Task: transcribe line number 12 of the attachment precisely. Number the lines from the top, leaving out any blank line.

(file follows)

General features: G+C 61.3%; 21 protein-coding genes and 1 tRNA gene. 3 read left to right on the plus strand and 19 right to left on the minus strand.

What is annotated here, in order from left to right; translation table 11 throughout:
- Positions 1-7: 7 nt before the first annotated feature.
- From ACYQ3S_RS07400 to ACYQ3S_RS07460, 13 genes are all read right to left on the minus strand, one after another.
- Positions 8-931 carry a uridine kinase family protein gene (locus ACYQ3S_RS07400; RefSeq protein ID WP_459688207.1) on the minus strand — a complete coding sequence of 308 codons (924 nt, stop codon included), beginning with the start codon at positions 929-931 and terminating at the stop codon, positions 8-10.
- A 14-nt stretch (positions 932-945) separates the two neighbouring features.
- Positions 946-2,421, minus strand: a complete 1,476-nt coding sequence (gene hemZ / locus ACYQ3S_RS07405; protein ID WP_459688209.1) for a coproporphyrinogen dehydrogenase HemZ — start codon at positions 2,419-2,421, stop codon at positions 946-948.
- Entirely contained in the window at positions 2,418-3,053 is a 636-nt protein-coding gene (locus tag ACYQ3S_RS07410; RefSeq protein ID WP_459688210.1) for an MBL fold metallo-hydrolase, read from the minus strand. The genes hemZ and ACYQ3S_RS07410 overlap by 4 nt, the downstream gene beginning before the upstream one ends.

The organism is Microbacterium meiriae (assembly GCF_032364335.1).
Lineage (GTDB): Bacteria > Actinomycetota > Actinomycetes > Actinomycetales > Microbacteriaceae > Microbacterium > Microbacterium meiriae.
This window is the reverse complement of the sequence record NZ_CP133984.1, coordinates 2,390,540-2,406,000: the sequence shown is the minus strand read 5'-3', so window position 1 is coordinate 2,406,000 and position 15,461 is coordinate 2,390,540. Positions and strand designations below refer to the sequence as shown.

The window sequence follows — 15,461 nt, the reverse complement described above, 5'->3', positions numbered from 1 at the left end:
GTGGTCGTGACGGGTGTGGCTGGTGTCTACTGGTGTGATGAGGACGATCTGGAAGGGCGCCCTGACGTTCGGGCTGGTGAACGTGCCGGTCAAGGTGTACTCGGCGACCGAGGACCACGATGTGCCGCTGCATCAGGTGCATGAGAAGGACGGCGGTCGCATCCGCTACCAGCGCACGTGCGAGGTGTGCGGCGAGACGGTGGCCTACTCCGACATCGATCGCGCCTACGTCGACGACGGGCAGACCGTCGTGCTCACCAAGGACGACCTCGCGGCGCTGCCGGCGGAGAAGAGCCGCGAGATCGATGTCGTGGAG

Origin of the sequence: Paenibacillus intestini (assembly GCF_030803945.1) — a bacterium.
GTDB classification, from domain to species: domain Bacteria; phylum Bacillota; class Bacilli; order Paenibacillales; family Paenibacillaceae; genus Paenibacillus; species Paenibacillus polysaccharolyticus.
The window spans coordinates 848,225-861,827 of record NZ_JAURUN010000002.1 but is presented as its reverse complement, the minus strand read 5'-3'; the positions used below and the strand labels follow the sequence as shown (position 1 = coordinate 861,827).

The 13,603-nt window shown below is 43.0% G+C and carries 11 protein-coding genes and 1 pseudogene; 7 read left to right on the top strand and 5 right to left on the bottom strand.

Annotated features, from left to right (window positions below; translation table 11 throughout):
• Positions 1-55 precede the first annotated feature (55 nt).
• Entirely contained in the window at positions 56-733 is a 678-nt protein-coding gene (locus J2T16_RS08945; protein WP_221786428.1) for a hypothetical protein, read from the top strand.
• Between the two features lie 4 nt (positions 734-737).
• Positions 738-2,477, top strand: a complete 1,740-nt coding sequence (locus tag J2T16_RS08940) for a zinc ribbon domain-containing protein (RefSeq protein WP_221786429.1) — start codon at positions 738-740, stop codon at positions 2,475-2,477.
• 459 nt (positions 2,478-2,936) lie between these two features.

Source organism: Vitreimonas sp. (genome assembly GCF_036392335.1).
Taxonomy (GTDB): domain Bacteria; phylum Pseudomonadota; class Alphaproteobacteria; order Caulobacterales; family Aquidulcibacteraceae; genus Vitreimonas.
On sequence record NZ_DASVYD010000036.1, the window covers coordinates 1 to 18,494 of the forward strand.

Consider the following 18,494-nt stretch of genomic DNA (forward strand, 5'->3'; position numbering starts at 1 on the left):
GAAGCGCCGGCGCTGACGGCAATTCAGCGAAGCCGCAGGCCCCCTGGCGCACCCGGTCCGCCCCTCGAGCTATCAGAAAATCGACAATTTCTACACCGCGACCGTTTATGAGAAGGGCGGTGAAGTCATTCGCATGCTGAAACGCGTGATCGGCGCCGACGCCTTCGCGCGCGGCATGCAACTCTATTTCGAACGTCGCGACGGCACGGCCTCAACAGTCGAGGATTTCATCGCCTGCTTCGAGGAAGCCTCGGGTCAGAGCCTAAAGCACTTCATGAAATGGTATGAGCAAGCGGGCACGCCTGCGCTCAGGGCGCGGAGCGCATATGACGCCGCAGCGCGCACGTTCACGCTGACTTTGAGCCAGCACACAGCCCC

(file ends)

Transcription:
The window sequence follows — 15,461 nt, the reverse complement described above, 5'->3', positions numbered from 1 at the left end: